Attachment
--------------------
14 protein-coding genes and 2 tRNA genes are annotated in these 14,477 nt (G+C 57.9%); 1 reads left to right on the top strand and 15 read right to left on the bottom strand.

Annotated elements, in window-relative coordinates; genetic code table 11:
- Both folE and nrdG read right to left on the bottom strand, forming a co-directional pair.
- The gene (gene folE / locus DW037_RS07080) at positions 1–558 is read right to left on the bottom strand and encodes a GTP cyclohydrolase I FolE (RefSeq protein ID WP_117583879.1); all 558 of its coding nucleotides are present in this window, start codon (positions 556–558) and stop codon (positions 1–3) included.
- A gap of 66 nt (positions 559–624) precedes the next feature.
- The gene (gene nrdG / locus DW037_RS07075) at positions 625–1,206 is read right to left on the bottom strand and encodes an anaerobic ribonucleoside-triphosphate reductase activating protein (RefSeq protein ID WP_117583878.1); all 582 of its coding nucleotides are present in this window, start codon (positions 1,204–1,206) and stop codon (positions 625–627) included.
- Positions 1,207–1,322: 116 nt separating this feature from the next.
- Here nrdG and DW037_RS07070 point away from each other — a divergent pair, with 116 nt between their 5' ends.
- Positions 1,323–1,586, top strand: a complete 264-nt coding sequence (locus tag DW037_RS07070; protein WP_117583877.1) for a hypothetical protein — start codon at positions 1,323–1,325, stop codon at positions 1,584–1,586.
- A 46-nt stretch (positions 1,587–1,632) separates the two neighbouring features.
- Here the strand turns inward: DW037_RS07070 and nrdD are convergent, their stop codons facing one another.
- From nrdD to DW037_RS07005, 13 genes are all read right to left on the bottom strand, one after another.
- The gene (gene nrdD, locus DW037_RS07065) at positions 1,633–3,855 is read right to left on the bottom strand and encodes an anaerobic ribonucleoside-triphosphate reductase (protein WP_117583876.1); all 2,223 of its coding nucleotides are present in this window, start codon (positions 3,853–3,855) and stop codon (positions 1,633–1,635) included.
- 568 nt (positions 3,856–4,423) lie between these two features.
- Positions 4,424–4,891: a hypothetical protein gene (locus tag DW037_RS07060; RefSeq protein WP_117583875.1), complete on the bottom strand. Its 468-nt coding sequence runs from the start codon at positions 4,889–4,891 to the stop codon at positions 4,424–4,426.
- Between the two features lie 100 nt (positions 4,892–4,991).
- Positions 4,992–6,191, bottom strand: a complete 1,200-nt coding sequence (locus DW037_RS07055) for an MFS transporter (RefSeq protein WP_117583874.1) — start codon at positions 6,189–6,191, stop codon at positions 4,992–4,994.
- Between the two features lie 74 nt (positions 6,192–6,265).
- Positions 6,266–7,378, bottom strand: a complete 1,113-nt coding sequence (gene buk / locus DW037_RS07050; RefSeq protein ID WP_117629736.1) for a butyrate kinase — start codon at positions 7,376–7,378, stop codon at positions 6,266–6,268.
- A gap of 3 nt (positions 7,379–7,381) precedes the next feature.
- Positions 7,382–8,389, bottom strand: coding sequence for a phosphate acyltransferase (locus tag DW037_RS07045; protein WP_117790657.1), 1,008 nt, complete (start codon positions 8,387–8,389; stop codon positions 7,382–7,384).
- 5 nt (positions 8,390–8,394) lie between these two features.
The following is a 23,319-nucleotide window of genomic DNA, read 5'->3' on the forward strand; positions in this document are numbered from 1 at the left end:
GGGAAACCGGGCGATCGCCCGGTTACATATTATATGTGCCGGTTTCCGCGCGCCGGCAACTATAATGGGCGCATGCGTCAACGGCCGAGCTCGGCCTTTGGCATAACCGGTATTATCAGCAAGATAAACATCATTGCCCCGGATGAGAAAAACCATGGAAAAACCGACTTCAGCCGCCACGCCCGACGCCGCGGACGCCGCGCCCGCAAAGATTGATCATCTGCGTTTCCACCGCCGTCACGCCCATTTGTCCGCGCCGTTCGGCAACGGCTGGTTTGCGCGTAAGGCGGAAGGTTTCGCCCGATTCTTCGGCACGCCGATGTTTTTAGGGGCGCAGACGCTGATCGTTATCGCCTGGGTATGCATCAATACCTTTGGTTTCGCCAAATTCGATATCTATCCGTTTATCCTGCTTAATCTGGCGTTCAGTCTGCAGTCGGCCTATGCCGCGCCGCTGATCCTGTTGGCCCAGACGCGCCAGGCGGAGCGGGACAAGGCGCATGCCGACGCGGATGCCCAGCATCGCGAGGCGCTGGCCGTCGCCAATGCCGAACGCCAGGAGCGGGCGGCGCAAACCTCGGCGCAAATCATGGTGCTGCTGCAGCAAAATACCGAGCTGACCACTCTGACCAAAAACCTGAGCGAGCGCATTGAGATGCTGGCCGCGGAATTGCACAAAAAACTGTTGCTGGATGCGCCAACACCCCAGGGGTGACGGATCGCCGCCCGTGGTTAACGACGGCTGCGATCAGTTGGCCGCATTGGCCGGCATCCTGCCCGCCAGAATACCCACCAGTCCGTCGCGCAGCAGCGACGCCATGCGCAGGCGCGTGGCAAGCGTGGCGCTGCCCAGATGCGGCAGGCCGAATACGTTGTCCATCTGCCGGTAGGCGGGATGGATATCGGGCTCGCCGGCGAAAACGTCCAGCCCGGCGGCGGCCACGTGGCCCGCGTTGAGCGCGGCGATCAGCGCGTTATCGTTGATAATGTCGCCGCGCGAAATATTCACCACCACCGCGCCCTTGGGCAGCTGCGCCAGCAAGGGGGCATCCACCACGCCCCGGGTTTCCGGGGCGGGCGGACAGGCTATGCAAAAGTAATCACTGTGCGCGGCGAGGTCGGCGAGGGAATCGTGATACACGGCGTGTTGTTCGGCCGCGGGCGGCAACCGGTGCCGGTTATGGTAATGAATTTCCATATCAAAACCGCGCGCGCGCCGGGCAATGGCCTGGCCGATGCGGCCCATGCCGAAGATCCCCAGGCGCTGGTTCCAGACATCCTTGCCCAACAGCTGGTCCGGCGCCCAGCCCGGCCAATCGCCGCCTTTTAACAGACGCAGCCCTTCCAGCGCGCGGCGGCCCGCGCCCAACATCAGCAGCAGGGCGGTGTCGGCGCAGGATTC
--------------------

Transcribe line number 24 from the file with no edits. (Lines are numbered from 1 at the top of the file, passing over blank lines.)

GGGAAACCGGGCGATCGCCCGGTTACATATTATATGTGCCGGTTTCCGCGCGCCGGCAACTATAATGGGCGCATGCGTCAACGGCCGAGCTCGGCCTTTGGCATAACCGGTATTATCAGCAAGATAAACATCATTGCCCCGGATGAGAAAAACCATGGAAAAACCGACTTCAGCCGCCACGCCCGACGCCGCGGACGCCGCGCCCGCAAAGATTGATCATCTGCGTTTCCACCGCCGTCACGCCCATTTGTCCGCGCCGTTCGGCAACGGCTGGTTTGCGCGTAAGGCGGAAGGTTTCGCCCGATTCTTCGGCACGCCGATGTTTTTAGGGGCGCAGACGCTGATCGTTATCGCCTGGGTATGCATCAATACCTTTGGTTTCGCCAAATTCGATATCTATCCGTTTATCCTGCTTAATCTGGCGTTCAGTCTGCAGTCGGCCTATGCCGCGCCGCTGATCCTGTTGGCCCAGACGCGCCAGGCGGAGCGGGACAAGGCGCATGCCGACGCGGATGCCCAGCATCGCGAGGCGCTGGCCGTCGCCAATGCCGAACGCCAGGAGCGGGCGGCGCAAACCTCGGCGCAAATCATGGTGCTGCTGCAGCAAAATACCGAGCTGACCACTCTGACCAAAAACCTGAGCGAGCGCATTGAGATGCTGGCCGCGGAATTGCACAAAAAACTGTTGCTGGATGCGCCAACACCCCAGGGGTGACGGATCGCCGCCCGTGGTTAACGACGGCTGCGATCAGTTGGCCGCATTGGCCGGCATCCTGCCCGCCAGAATACCCACCAGTCCGTCGCGCAGCAGCGACGCCATGCGCAGGCGCGTGGCAAGCGTGGCGCTGCCCAGATGCGGCAGGCCGAATACGTTGTCCATCTGCCGGTAGGCGGGATGGATATCGGGCTCGCCGGCGAAAACGTCCAGCCCGGCGGCGGCCACGTGGCCCGCGTTGAGCGCGGCGATCAGCGCGTTATCGTTGATAATGTCGCCGCGCGAAATATTCACCACCACCGCGCCCTTGGGCAGCTGCGCCAGCAAGGGGGCATCCACCACGCCCCGGGTTTCCGGGGCGGGCGGACAGGCTATGCAAAAGTAATCACTGTGCGCGGCGAGGTCGGCGAGGGAATCGTGATACACGGCGTGTTGTTCGGCCGCGGGCGGCAACCGGTGCCGGTTATGGTAATGAATTTCCATATCAAAACCGCGCGCGCGCCGGGCAATGGCCTGGCCGATGCGGCCCATGCCGAAGATCCCCAGGCGCTGGTTCCAGACATCCTTGCCCAACAGCTGGTCCGGCGCCCAGCCCGGCCAATCGCCGCCTTTTAACAGACGCAGCCCTTCCAGCGCGCGGCGGCCCGCGCCCAACATCAGCAGCAGGGCGGTGTCGGCGCAGGATTC